GOONESENA, GAMINI, who died on August 1, 2011, aged 80, made a mark on cricket in three countries: his native Sri Lanka, then called Ceylon, whom he captained in pre- Test days; in England, for Cambridge University and Nottinghamshire; and Australia, where he played for New South Wales. A genuine all-rounder, the diminutive Goonesena - "not much more than a flea's foreleg over five feet," wrote the Welsh journalist Alun Rees - bowled hard-to-read leg-spin, and was a batsman good enough to make three first- class centuries: his 211 at Lord's in 1957 is still the Cambridge record for the Varsity Match. One of Oxford's opening bowlers was Jack Bailey, the future MCC secretary, who finished a chastening second day with none for 146. "He was a small chap, a back-foot player basically, and I kept going for four," he remembered. "Mind you, he was dropped off me at mid-on by our captain when he had 99!"
Other batting highlights included a County Championship century against Northampton- shire - whose attack included Frank Tyson and the Australian spinner George Tribe - in 1955. And for Cambridge against Warwickshire that year Goonesena followed 118 with five wickets in each innings. Bowling, in fact, was his stronger suit: "He was a big spinner of the leg-break and had a decent top-spinner and googly," said Richie Benaud.
In one of his early matches for Cambridge, in 1954, Goonesena took eight for 39 against the Free Foresters, and he later claimed seven for 69 while captaining Ceylon against a strong Indian side in an unofficial Test in Colombo in 1956-57. Nottinghamshire used him primarily as a leg-spinner: he took seven-fors against Derbyshire in 1957 and against Sussex and Leicestershire the following year. His best season with the ball was 1955, the second of his four years as a Cambridge Blue, when he finished with 134 all told; he also passed 1,000 runs that year, and repeated the double two years later. He was still good enough in his final first-class appearance, for the Free Foresters in 1968 aged 37, to torment Oxford University again, with ten for 87 in their match in the Parks.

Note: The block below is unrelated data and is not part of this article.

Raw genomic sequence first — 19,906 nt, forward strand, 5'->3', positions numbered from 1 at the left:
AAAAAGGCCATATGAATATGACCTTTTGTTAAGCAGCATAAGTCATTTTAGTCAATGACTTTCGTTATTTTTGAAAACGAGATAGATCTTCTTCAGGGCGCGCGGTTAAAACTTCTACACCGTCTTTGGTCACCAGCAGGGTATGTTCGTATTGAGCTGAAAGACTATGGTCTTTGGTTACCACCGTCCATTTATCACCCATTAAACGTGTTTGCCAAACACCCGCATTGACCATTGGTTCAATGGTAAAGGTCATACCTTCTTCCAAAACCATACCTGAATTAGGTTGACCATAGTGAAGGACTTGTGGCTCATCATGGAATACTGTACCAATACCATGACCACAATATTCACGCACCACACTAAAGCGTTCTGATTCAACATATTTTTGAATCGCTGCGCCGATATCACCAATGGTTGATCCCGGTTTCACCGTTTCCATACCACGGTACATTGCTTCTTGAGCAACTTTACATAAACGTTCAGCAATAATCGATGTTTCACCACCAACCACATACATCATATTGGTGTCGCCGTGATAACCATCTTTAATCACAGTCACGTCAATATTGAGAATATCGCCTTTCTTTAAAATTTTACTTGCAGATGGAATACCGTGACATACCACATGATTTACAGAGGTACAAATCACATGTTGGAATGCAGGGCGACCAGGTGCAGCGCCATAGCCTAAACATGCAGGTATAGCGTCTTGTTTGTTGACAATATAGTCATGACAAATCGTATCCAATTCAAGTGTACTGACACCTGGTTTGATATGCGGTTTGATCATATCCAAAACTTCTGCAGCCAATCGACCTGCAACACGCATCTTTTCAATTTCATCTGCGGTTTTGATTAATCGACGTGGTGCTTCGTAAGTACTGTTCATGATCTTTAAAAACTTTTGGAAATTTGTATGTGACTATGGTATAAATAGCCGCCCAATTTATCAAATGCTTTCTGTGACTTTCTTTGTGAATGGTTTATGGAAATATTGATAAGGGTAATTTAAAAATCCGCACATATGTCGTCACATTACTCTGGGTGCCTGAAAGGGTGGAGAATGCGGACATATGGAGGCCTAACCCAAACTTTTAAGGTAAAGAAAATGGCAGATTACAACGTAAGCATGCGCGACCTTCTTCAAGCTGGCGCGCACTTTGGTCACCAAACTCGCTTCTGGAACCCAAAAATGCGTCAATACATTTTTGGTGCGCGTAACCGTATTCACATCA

Goonesena had gone to Australia in 1960, as Third Secretary at the Ceylonese Embassy and deputy commissioner of the Ceylon Tea Board. He was buttonholed by Jack Fingleton, the former Test opener turned political journalist, who steered him towards his old Sydney grade side, Waverley, as "the only club to play for". Goonesena appeared on and off for them for more than 20 years (and his son David represented them too). He soon attracted the attention of the New South Wales selectors, but played only seven times for the state in the early 1960s, always when Benaud was away on Test duty. "It was tough going for aspiring spin bowlers at that time," recalled Benaud. "When Bob Simpson returned to Sydney from Western Australia, the NSW team had a strong spin attack - Johnny Martin bowling left-arm over-the-wrist spin, and Peter Philpott, Norman O'Neill, Simpson and Benaud all right-arm wrist-spinners."
Goonesena later worked for a variety of businesses in Sri Lanka, Australia and elsewhere. He became involved in cricket administration, as Sri Lanka's representative to the ICC, and also as manager for some overseas tours.